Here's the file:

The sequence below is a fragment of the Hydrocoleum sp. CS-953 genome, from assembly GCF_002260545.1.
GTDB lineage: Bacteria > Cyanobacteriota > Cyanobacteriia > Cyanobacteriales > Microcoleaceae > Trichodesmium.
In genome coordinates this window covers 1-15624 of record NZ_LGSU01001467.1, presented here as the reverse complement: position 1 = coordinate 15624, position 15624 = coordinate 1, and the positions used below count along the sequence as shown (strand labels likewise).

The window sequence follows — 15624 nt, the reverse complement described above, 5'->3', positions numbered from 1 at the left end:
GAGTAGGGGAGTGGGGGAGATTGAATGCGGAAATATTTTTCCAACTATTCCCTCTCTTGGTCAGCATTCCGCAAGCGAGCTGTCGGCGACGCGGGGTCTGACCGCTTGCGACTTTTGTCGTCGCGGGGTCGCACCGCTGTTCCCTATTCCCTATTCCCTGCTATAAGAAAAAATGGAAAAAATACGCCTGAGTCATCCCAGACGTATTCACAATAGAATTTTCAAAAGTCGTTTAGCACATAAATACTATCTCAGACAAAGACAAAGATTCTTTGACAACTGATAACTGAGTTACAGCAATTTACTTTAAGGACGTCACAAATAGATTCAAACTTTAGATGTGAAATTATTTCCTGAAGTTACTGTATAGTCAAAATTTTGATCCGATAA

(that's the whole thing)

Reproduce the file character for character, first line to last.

The sequence below is a fragment of the Hydrocoleum sp. CS-953 genome, from assembly GCF_002260545.1.
GTDB lineage: Bacteria > Cyanobacteriota > Cyanobacteriia > Cyanobacteriales > Microcoleaceae > Trichodesmium.
In genome coordinates this window covers 1-15624 of record NZ_LGSU01001467.1, presented here as the reverse complement: position 1 = coordinate 15624, position 15624 = coordinate 1, and the positions used below count along the sequence as shown (strand labels likewise).

The window sequence follows — 15624 nt, the reverse complement described above, 5'->3', positions numbered from 1 at the left end:
GAGTAGGGGAGTGGGGGAGATTGAATGCGGAAATATTTTTCCAACTATTCCCTCTCTTGGTCAGCATTCCGCAAGCGAGCTGTCGGCGACGCGGGGTCTGACCGCTTGCGACTTTTGTCGTCGCGGGGTCGCACCGCTGTTCCCTATTCCCTATTCCCTGCTATAAGAAAAAATGGAAAAAATACGCCTGAGTCATCCCAGACGTATTCACAATAGAATTTTCAAAAGTCGTTTAGCACATAAATACTATCTCAGACAAAGACAAAGATTCTTTGACAACTGATAACTGAGTTACAGCAATTTACTTTAAGGACGTCACAAATAGATTCAAACTTTAGATGTGAAATTATTTCCTGAAGTTACTGTATAGTCAAAATTTTGATCCGATAA